The showground is a superb facility with so many access doors that there was never a stampede to load or unload. This is an unheard of luxury. The large exhibition halls are bright, airy and pleasant and just good to be in.

All in all, the railway ran very well indeed although we did experience a few blips over the two days but I do not think the visitors noticed at all.

The entire atmosphere of the show was one of fun and relaxation and it seemed far too soon that it was getting time to knock it all down again. There was an excellent selection of layouts and traders although narrow gauge exhibits were a tad thin on the ground.

With 14 train sets parked behind on the fiddle yards, we began to thin the number of trains operating towards the end of the afternoon until by the time the show was over, just three trains were operating. This has always been our standard practice as it takes so long to box them up. This does not in any way reduce the service unless we experience problems.

One and a half hours after the show closed, the hall was once again an empty space and it is so hard to imagine what it was like just a short time before,.

The Desperados would like to thank Sam Porter, her staff and all those involved in making this show one to remember. Why no photos? Well, it helps to remember to put the memory card in the camera!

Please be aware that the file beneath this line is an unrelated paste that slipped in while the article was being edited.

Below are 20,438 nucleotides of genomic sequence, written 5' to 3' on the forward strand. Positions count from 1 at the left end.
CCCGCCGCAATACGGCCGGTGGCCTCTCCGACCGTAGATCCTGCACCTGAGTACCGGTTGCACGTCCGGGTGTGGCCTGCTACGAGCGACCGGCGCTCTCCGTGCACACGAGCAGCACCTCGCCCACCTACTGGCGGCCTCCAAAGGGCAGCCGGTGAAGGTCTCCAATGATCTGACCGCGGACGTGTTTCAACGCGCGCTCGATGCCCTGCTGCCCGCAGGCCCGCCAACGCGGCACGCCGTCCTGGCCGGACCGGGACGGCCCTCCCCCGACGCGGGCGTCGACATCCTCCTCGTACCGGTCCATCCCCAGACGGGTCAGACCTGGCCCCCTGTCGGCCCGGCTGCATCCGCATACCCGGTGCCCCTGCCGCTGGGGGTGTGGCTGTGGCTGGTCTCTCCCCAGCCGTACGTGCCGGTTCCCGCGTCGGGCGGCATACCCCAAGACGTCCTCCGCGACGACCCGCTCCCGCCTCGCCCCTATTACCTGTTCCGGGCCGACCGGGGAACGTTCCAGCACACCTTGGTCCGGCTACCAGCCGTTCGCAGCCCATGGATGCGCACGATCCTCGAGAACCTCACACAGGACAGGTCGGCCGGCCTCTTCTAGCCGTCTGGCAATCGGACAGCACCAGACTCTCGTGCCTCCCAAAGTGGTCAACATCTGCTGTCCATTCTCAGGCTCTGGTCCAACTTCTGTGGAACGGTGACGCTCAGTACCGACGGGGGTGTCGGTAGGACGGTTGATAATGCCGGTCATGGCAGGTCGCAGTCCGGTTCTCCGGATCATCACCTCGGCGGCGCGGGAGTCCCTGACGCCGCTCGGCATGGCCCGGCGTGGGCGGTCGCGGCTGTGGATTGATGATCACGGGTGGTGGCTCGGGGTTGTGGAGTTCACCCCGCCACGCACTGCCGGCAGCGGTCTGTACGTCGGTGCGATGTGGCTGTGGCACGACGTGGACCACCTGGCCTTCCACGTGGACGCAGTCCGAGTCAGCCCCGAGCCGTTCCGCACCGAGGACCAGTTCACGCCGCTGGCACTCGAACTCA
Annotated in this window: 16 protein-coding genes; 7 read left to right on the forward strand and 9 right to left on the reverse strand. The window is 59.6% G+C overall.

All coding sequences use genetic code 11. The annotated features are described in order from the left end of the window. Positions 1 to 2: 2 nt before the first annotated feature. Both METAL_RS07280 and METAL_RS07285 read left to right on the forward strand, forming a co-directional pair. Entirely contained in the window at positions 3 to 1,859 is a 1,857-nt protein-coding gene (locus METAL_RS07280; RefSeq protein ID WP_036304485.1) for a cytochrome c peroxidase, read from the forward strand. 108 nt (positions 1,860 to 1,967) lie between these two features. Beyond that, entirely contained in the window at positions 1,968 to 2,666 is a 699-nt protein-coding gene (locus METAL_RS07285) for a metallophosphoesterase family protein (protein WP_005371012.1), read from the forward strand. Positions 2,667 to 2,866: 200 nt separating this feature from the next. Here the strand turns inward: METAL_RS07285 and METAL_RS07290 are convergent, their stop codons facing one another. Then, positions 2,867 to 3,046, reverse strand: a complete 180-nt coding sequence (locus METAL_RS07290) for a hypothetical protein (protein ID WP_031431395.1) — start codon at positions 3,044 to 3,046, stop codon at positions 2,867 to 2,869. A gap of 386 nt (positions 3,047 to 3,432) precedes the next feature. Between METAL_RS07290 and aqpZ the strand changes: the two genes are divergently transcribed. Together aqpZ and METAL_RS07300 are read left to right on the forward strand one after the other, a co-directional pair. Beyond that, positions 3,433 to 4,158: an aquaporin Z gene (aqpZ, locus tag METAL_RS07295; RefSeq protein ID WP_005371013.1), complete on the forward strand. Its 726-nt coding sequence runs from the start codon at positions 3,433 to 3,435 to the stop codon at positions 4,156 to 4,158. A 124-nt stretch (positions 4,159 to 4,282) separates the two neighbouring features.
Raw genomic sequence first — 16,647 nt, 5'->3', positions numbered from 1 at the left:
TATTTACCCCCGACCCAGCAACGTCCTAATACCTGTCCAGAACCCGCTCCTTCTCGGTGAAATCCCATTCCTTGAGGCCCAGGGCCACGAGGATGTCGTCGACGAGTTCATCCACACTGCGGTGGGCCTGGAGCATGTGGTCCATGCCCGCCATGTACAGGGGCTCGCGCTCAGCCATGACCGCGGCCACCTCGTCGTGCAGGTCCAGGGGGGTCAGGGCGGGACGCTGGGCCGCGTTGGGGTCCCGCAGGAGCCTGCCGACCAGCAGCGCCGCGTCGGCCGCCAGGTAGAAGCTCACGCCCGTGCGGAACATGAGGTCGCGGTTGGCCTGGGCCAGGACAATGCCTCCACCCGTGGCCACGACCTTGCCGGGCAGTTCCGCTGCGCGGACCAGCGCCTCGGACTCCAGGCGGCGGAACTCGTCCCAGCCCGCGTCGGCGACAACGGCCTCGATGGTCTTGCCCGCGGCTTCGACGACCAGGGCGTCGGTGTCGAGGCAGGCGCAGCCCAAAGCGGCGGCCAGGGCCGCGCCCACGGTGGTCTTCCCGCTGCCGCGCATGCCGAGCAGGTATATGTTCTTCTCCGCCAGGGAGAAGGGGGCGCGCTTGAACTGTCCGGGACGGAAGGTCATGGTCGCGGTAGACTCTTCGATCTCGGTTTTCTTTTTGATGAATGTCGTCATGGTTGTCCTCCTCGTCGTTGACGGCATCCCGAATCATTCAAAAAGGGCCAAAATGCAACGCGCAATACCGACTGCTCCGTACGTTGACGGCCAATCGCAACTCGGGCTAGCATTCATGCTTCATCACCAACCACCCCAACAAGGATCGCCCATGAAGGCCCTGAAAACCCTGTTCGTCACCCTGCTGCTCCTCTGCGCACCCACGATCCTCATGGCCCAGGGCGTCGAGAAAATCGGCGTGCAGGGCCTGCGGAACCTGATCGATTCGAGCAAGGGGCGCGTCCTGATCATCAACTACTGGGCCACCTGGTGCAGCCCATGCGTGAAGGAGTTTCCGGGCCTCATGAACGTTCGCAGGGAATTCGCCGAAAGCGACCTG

27th September

Model Rail Live, Barrow Hill

Barrow Hill is the only surviving working roundhouse in the UK. Set in the heart of industrial dereliction, it was saved by a dedicated group of enthusiasts and now hosts some very famous locomotives which on open days, come back into steam and thrill all who see them.

It is also the home of the Deltic Preservation Society who went to a great deal of trouble to become hosts to a small number of model railways. I remember seeing the original locomotive on test and was actually very impressed with it. It looked 'proper' and was then the most powerful diesel locomotive in the World.

The impressive Deltic prototype that is now stuffed and mounted at Shildon, Co. Durham.

Rather sadly, by the time the Deltic became the Class 55, the production locomotives had lost all of their allure and looked, in my eyes, just like all of the other boring spam cans that have run on British Rail.